The total sRNA profile was compared between healthy and MNSV-infected melon samples (Figure 1). While the highest amount of sRNAs in healthy leaf and cotyledon tissues were 21- and 24-nt in length representing around 60% in total, the most abundant sRNAs in root and phloem tissue were those with a lengh of 24-nt length (around 30% of the total sRNAs) (Figure 1A).
Figure 1
Figure 1

Size-distribution of total sRNAs (from 16 to 35 nt) in the sixteen sequenced libraries. The different tissues are represented with colors: cotyledon (blue), leaf (red), root (green) and phloem (violet). Graphs A and C show the profiles in healthy plants of melon and cucumber respectively, B, in MNSV-infected plants and D, in PNRSV-infected plants.

In infected melon cotyledon, leaf and root tissues, a clear increase (around 50, 40 and 45%, respectively) of the 21-nt sRNAs was observed whereas the percentage of the population with a length of 24 nucleotides diminished considerably (around 5% and below). Compared to the PAGE-SN (Figure 2A upper panel), the increase of the 21-nt species was much more evident being higher in infected cotyledon and root (lanes 5 and 6) than in leaf (lane 4). A smear under the 21-nt band could also be noticed representing the 20-nt sRNAs (Figure 2A, lanes 4, 5 and 6), the second size more abundant in MNSV infected leaf, cotyledon and root according to the deep-sequencing analysis (Figure 1B).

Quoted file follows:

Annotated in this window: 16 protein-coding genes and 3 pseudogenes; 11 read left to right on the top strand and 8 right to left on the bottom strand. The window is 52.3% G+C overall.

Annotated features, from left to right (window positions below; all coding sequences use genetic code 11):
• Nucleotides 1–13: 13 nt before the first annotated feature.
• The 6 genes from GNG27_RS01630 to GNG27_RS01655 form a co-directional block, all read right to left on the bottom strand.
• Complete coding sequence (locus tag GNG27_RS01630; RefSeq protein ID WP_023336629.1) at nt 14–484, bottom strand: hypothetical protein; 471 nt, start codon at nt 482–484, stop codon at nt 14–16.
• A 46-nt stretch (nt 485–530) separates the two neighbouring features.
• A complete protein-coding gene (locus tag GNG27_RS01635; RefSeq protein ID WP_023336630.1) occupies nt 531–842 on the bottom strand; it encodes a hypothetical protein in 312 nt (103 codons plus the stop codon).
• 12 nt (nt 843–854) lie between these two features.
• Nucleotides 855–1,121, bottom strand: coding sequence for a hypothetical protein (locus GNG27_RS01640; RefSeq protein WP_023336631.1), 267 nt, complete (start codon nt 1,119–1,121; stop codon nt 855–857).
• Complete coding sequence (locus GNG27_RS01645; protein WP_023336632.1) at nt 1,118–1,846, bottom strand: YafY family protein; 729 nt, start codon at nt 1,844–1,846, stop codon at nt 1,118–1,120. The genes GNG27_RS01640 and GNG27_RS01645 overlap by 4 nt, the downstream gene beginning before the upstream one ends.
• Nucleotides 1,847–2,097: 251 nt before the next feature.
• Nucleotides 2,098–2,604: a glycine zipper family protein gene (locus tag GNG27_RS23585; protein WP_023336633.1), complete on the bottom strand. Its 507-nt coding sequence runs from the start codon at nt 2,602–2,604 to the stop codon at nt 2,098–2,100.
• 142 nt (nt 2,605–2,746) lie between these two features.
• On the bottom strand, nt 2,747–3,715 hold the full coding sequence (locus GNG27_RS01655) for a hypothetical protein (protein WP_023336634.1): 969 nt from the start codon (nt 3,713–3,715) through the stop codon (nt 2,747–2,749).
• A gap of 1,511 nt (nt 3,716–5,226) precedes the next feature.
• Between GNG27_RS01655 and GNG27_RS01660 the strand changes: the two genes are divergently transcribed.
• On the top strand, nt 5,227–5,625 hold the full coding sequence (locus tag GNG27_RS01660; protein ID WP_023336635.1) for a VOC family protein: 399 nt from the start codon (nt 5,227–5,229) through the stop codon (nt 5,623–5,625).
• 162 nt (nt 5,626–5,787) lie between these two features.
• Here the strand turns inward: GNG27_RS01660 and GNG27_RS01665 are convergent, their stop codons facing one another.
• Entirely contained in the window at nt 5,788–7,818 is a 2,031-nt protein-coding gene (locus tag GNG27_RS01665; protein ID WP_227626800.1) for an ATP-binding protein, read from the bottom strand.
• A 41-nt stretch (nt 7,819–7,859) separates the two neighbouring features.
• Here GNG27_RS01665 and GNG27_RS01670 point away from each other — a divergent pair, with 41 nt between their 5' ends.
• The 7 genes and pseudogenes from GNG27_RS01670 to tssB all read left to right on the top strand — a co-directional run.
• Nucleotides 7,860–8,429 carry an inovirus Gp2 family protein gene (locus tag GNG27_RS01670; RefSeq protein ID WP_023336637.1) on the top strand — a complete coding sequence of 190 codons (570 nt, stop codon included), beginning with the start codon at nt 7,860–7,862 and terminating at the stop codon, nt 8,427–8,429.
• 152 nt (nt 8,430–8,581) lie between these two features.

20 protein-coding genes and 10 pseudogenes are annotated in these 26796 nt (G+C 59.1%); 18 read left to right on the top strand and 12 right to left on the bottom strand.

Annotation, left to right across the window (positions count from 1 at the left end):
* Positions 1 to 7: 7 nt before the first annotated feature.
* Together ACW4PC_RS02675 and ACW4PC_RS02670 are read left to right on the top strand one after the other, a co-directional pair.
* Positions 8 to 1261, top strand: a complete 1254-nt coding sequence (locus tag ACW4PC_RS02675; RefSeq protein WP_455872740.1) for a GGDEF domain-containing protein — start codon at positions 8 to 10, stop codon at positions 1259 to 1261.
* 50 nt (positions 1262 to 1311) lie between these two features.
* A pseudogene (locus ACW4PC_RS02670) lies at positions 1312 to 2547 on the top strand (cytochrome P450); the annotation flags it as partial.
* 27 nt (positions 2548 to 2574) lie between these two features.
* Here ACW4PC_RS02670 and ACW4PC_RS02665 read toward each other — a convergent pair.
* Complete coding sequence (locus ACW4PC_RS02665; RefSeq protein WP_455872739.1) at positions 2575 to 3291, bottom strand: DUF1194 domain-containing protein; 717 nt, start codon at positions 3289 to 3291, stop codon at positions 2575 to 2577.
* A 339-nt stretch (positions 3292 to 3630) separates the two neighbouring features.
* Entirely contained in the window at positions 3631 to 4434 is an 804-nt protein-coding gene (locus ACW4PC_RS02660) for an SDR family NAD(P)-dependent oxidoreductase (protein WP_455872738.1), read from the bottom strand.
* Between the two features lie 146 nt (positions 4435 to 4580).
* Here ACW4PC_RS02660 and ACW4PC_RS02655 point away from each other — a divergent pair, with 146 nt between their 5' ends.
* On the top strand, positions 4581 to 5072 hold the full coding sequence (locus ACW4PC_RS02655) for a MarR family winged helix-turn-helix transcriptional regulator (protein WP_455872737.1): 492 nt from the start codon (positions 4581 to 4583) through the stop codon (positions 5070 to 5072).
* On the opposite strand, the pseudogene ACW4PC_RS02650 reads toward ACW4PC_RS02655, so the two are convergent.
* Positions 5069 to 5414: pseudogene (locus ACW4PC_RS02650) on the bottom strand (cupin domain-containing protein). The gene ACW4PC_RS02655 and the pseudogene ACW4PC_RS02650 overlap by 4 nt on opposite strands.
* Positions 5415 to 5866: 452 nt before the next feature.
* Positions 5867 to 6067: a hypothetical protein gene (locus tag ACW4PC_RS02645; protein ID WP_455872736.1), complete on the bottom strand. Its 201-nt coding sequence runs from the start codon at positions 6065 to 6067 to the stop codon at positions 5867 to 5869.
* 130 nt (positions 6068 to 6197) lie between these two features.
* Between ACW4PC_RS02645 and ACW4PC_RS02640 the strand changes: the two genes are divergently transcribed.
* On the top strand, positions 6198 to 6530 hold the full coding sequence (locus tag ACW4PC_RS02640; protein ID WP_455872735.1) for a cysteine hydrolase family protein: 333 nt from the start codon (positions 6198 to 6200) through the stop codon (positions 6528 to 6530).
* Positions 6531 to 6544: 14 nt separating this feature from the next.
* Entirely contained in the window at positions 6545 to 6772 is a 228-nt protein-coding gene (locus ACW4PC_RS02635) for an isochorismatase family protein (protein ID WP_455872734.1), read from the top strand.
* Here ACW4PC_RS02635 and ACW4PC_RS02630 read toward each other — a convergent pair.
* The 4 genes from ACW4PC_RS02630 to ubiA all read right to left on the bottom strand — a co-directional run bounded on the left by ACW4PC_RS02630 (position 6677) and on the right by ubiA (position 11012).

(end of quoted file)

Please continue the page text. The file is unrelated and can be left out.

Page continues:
Figure 2
Figure 2